An RDS instance configured to use multiple availability zones provides master-master replication, providing crucial redundancy for our DB layer. This feature has already saved our bacon multiple times: the fail over has been smooth enough that by the time we realised anything was wrong, another master was correctly serving requests. Its rolling backups provide a means of disaster recovery. We load-balance reads across multiple slaves as a means of maintaining performance as the load on our database increases.

Original title and link: 99designs: Powered by Amazon RDS, Redis, MongoDB, and Memcached (NoSQL database©myNoSQL)


History of Couch Projects

Just in case you thought someone made up the whole thing about the status of CouchDB being confusing:

History of Couch Projects

Found in Koji Kawamura‘s Introduction of CouchDB JP slides .

On the other hand I’m still trying to figure out if things in CouchDB land were more confusing than the various Hadoop versions out there. If you compare the two genealogy trees you’ll notice a reversed pattern.

Original title and link: History of Couch Projects (NoSQL database©myNoSQL)

Memcached as a Service for Cloud Foundry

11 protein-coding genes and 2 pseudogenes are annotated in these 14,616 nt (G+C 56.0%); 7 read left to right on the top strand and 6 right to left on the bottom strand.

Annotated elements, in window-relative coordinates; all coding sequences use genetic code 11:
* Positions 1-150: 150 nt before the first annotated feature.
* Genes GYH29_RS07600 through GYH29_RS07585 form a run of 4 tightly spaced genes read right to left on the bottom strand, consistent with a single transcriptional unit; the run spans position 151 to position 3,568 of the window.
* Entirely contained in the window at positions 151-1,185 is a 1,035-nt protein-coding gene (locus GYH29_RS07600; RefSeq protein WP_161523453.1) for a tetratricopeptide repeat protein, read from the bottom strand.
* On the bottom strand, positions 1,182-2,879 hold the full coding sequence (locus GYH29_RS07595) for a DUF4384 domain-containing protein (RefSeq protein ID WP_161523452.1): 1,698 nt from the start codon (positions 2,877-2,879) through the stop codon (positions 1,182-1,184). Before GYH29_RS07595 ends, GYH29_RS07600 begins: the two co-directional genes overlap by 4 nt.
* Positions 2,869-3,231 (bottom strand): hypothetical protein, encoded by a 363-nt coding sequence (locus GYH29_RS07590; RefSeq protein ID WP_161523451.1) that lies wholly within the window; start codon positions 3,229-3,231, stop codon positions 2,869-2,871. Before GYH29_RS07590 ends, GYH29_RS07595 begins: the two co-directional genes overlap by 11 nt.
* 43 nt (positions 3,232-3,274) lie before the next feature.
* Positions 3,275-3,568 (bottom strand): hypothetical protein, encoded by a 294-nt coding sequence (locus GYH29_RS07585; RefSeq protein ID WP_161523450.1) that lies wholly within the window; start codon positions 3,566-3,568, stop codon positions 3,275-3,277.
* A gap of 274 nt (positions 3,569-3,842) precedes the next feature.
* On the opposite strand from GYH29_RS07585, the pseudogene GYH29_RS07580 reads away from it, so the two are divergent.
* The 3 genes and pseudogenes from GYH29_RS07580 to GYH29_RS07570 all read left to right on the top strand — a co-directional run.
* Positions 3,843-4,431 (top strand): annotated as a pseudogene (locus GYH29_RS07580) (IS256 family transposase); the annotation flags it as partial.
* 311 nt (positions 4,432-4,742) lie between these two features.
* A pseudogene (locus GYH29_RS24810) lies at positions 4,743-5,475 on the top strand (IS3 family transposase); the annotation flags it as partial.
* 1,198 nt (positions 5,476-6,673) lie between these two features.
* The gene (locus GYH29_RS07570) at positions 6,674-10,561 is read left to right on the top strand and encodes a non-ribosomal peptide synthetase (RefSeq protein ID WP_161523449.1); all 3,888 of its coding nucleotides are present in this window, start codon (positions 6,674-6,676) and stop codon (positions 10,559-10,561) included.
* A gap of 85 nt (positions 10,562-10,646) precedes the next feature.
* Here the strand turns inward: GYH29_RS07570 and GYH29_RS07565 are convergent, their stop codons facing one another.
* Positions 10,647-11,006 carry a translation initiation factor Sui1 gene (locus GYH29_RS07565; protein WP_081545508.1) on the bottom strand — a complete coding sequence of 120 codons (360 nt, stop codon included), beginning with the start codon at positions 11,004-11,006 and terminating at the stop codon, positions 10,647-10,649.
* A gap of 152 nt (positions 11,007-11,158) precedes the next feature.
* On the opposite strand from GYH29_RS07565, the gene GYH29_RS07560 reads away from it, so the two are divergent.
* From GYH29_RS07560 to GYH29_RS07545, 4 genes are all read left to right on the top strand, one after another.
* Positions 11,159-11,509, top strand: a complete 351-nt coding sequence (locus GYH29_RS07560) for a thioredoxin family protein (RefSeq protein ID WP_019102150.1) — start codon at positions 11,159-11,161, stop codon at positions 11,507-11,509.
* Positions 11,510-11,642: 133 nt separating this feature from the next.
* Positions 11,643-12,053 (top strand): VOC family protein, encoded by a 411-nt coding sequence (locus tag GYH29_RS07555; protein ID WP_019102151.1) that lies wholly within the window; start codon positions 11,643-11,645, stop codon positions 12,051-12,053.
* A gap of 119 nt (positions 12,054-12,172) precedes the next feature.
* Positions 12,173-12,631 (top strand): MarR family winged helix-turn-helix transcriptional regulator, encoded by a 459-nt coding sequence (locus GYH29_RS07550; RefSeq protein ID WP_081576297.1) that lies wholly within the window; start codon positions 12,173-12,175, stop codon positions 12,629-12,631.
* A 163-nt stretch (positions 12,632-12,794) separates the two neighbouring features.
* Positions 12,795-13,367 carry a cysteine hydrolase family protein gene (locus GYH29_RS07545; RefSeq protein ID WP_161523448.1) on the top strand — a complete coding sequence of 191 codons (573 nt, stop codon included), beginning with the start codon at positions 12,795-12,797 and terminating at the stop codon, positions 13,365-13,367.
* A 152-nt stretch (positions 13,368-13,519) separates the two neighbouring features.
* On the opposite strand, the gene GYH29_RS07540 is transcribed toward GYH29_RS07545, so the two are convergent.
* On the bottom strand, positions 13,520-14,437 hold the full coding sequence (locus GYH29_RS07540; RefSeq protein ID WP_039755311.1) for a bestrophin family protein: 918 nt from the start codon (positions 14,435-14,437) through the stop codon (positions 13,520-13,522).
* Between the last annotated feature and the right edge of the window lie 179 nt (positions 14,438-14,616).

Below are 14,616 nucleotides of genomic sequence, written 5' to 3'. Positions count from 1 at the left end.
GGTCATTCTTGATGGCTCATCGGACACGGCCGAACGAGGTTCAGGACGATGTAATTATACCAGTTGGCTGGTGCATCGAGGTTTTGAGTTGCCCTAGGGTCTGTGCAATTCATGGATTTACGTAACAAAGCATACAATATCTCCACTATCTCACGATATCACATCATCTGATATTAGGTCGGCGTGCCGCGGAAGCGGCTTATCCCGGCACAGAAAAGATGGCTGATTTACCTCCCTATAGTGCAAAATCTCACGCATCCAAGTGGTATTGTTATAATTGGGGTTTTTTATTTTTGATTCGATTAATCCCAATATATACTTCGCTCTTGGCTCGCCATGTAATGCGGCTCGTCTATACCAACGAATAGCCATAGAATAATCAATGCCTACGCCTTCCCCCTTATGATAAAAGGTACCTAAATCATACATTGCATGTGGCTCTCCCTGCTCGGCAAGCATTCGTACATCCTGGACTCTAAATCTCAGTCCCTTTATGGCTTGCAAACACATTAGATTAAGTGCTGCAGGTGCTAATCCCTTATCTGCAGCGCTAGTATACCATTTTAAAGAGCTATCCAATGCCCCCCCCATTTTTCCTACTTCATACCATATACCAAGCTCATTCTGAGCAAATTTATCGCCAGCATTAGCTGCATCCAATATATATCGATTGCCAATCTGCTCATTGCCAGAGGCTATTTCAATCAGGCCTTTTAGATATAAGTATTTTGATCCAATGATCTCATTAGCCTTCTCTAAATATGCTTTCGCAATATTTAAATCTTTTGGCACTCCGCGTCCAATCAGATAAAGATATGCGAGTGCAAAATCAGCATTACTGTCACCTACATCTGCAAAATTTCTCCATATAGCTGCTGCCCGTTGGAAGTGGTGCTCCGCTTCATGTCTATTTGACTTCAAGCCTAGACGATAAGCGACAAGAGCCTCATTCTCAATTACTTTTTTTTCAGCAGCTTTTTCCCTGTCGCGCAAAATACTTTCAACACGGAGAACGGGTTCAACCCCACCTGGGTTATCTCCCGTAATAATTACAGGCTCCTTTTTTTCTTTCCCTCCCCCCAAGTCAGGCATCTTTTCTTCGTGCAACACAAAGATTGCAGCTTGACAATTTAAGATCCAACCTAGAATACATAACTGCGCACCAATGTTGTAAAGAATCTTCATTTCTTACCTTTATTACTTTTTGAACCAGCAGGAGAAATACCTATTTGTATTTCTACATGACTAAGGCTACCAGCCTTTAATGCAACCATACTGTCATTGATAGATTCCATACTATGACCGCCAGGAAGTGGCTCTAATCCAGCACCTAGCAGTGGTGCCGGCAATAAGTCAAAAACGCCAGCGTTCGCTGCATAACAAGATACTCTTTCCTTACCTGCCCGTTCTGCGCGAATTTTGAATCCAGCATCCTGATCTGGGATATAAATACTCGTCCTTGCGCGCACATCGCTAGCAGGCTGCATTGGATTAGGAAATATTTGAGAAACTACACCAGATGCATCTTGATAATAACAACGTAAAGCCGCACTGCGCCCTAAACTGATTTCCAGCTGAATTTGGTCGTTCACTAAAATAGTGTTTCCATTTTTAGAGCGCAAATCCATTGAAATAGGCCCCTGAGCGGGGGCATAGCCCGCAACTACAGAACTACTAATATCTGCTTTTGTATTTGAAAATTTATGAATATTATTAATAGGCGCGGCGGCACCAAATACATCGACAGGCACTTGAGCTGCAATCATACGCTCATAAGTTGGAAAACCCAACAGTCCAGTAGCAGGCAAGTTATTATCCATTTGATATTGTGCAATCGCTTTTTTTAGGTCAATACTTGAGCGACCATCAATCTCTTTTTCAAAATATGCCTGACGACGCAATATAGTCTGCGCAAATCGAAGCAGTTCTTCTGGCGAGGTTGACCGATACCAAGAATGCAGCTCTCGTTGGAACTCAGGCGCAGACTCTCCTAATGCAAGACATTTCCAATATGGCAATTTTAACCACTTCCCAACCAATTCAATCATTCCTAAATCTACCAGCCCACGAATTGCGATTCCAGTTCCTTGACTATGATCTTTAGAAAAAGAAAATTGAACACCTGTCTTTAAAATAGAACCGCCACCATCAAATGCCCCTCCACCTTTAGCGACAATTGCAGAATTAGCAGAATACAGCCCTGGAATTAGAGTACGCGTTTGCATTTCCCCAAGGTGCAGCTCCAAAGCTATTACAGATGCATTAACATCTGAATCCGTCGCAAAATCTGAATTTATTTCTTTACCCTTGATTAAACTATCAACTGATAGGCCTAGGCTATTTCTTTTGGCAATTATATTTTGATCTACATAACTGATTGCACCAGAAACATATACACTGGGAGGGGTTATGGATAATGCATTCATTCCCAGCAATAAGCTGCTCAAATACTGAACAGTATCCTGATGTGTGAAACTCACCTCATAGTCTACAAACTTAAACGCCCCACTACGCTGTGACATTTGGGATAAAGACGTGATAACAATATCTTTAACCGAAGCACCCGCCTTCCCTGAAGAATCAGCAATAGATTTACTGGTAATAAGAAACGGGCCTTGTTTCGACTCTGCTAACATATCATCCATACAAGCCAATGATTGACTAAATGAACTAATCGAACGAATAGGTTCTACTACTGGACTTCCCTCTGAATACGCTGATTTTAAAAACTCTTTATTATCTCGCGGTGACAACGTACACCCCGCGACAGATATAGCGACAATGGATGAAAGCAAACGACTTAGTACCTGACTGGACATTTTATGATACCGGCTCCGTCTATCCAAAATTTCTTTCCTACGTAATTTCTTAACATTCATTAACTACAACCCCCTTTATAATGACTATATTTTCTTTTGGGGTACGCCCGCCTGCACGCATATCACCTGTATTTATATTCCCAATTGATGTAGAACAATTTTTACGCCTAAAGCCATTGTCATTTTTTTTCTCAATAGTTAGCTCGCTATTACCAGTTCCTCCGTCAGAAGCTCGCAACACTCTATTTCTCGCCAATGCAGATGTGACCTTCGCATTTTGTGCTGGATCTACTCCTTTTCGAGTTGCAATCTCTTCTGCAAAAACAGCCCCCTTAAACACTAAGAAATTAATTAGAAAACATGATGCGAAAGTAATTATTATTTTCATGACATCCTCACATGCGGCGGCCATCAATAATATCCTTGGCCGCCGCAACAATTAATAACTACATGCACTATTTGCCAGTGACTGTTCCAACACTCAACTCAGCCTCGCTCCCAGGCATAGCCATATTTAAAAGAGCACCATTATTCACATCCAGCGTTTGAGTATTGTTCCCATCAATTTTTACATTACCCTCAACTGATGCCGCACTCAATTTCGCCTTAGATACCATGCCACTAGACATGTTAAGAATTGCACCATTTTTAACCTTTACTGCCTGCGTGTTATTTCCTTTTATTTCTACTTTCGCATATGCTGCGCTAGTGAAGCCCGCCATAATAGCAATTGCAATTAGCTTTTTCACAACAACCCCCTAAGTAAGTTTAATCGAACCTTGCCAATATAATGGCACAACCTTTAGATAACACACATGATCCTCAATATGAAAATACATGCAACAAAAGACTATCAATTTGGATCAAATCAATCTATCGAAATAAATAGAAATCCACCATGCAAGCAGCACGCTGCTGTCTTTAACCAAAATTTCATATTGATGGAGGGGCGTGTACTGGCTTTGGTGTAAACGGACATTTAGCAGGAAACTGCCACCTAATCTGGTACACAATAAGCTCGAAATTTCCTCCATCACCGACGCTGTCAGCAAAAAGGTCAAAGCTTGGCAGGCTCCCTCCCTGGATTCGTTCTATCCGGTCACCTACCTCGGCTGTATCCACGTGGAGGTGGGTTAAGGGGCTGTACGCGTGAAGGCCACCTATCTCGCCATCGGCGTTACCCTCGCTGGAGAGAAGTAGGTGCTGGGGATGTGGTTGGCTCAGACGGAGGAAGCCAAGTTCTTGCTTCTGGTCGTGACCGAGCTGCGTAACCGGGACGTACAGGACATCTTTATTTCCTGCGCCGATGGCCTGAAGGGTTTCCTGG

After giving its source code a look-over, I noticed that the important component is missing - Memcached. Memcached is the de facto standard free & open source, high-performance, distributed memory object caching system, as you know. The other PaaS also supports Memcached (ex. Google App Engine, Heroku, Amazon Web Service, and so on) in various way. I believe that a lot of PaaS users want to use Memcahced, therefore, I decided to implement Memcached as a Service for Cloud Foundry.

The Java world isn’t so big into Memcached. But that’s not a good excuse for not having support for Memcahed in Cloud Foundry.

Original title and link: Memcached as a Service for Cloud Foundry (NoSQL database©myNoSQL)


Nmap Scripts for Riak, Redis, Memcached

If you take a look at the topic of security in the NoSQL context, you’ll notice that things are far from being perfect. So, any contributions in this area are welcome. Patrik Karlsoon added a couple of network exploration Nmap scripts for Riak, Redis, and Memcached. And while these will not help much with security they might proove useful for managing your NoSQL deployments:

  • Added the script riak-http-info that lists version and statistics information from the Basho Riak distributed database.